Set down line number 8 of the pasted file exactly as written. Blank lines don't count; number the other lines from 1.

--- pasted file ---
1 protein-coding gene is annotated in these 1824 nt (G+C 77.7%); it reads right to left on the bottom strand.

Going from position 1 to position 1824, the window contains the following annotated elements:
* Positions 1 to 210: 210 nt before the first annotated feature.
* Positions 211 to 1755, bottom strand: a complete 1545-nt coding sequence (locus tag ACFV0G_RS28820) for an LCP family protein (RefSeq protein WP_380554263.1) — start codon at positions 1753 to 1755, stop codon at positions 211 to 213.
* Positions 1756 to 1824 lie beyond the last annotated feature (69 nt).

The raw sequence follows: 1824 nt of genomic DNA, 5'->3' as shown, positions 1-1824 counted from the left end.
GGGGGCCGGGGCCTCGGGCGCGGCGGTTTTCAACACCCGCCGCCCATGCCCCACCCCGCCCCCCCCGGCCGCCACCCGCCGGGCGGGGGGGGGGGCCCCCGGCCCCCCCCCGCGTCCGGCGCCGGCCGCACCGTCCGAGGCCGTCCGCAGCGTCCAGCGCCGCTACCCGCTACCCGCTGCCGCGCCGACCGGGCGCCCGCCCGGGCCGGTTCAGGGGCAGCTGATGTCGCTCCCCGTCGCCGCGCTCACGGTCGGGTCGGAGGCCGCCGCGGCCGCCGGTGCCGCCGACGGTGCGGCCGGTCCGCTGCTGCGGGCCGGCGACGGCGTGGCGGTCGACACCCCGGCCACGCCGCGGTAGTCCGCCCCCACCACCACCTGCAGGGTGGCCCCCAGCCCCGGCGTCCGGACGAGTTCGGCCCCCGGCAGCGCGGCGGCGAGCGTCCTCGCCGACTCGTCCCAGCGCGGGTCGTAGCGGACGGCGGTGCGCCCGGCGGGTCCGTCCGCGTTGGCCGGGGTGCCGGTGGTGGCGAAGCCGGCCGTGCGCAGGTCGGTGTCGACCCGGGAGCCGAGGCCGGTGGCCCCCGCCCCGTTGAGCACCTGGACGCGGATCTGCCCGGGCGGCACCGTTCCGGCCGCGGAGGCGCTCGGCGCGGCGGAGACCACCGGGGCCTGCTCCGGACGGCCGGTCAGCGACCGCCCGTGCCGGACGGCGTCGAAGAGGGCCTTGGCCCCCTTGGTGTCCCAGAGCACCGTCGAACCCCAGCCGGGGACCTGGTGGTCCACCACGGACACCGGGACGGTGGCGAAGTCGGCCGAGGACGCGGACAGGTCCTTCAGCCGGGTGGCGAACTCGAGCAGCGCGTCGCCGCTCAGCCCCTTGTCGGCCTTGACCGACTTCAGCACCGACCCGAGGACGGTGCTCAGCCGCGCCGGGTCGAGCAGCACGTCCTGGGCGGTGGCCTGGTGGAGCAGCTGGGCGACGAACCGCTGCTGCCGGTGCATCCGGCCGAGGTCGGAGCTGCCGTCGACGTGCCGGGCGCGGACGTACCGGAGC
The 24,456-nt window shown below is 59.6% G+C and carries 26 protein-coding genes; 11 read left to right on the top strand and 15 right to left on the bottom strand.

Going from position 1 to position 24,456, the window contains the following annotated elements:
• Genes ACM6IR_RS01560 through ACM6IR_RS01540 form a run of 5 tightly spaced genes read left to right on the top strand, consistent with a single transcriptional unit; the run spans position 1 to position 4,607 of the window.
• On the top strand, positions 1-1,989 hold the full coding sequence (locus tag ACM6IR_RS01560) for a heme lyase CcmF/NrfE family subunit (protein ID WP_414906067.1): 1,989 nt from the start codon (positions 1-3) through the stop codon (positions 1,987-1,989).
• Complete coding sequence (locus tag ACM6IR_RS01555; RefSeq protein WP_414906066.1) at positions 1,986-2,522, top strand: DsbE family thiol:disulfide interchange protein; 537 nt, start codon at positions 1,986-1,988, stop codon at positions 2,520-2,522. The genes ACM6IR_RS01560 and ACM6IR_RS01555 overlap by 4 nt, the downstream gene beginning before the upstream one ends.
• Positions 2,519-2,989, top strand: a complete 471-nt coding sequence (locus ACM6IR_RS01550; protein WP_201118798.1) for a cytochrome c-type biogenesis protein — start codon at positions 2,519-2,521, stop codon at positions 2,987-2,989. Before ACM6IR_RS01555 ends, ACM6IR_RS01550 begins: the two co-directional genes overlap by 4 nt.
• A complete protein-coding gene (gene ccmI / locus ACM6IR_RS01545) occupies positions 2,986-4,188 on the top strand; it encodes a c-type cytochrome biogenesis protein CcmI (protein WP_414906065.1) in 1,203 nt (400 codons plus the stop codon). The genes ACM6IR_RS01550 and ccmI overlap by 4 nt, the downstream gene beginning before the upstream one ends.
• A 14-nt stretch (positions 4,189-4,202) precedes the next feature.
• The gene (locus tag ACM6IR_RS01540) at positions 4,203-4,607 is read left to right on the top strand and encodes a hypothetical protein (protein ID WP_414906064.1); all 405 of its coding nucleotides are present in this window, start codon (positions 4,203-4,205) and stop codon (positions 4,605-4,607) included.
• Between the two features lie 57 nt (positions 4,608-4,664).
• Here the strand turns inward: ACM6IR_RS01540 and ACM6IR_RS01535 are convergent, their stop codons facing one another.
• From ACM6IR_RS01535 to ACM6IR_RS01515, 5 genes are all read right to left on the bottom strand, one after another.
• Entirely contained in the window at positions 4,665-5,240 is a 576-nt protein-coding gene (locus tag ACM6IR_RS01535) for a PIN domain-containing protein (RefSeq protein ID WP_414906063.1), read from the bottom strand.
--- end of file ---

The 24,456-nt window shown below is 59.6% G+C and carries 26 protein-coding genes; 11 read left to right on the top strand and 15 right to left on the bottom strand.